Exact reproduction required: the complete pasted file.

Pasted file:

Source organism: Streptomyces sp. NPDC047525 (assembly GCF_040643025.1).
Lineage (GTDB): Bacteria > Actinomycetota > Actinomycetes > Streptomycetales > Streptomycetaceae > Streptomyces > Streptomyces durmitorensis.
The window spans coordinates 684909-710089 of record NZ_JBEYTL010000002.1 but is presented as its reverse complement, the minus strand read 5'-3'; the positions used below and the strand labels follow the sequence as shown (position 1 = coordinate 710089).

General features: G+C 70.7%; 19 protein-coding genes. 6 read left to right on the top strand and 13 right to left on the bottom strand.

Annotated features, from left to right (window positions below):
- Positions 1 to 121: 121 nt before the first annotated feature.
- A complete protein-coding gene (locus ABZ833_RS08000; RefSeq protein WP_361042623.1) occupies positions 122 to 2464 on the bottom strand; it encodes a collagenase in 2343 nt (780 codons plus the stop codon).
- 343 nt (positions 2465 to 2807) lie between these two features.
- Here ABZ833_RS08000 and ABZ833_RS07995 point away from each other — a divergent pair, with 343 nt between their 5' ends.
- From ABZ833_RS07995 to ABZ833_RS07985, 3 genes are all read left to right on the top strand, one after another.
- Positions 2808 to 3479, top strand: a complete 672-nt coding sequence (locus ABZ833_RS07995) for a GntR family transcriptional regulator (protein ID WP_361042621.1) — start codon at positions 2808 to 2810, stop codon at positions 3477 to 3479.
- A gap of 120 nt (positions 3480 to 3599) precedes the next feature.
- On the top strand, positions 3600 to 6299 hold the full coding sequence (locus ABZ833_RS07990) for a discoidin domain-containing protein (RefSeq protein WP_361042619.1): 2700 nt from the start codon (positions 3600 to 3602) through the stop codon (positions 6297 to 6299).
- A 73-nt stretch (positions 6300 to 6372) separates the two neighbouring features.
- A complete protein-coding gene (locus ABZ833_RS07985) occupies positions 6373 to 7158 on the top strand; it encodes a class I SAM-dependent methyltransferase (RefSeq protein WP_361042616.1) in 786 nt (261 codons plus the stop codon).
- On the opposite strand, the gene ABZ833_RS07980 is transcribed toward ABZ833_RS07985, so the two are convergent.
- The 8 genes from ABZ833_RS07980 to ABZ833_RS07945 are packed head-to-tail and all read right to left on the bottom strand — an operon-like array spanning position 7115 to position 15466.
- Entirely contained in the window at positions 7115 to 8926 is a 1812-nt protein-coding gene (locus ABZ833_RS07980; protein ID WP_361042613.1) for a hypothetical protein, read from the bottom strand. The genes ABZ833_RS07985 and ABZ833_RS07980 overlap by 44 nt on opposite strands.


Source organism: Streptomyces sp. NPDC047525 (assembly GCF_040643025.1).
Lineage (GTDB): Bacteria > Actinomycetota > Actinomycetes > Streptomycetales > Streptomycetaceae > Streptomyces > Streptomyces durmitorensis.
The window spans coordinates 684909-710089 of record NZ_JBEYTL010000002.1 but is presented as its reverse complement, the minus strand read 5'-3'; the positions used below and the strand labels follow the sequence as shown (position 1 = coordinate 710089).

General features: G+C 70.7%; 19 protein-coding genes. 6 read left to right on the top strand and 13 right to left on the bottom strand.

Annotated features, from left to right (window positions below):
- Positions 1 to 121: 121 nt before the first annotated feature.
- A complete protein-coding gene (locus ABZ833_RS08000; RefSeq protein WP_361042623.1) occupies positions 122 to 2464 on the bottom strand; it encodes a collagenase in 2343 nt (780 codons plus the stop codon).
- 343 nt (positions 2465 to 2807) lie between these two features.
- Here ABZ833_RS08000 and ABZ833_RS07995 point away from each other — a divergent pair, with 343 nt between their 5' ends.
- From ABZ833_RS07995 to ABZ833_RS07985, 3 genes are all read left to right on the top strand, one after another.
- Positions 2808 to 3479, top strand: a complete 672-nt coding sequence (locus ABZ833_RS07995) for a GntR family transcriptional regulator (protein ID WP_361042621.1) — start codon at positions 2808 to 2810, stop codon at positions 3477 to 3479.
- A gap of 120 nt (positions 3480 to 3599) precedes the next feature.
- On the top strand, positions 3600 to 6299 hold the full coding sequence (locus ABZ833_RS07990) for a discoidin domain-containing protein (RefSeq protein WP_361042619.1): 2700 nt from the start codon (positions 3600 to 3602) through the stop codon (positions 6297 to 6299).
- A 73-nt stretch (positions 6300 to 6372) separates the two neighbouring features.
- A complete protein-coding gene (locus ABZ833_RS07985) occupies positions 6373 to 7158 on the top strand; it encodes a class I SAM-dependent methyltransferase (RefSeq protein WP_361042616.1) in 786 nt (261 codons plus the stop codon).
- On the opposite strand, the gene ABZ833_RS07980 is transcribed toward ABZ833_RS07985, so the two are convergent.
- The 8 genes from ABZ833_RS07980 to ABZ833_RS07945 are packed head-to-tail and all read right to left on the bottom strand — an operon-like array spanning position 7115 to position 15466.
- Entirely contained in the window at positions 7115 to 8926 is a 1812-nt protein-coding gene (locus ABZ833_RS07980; protein ID WP_361042613.1) for a hypothetical protein, read from the bottom strand. The genes ABZ833_RS07985 and ABZ833_RS07980 overlap by 44 nt on opposite strands.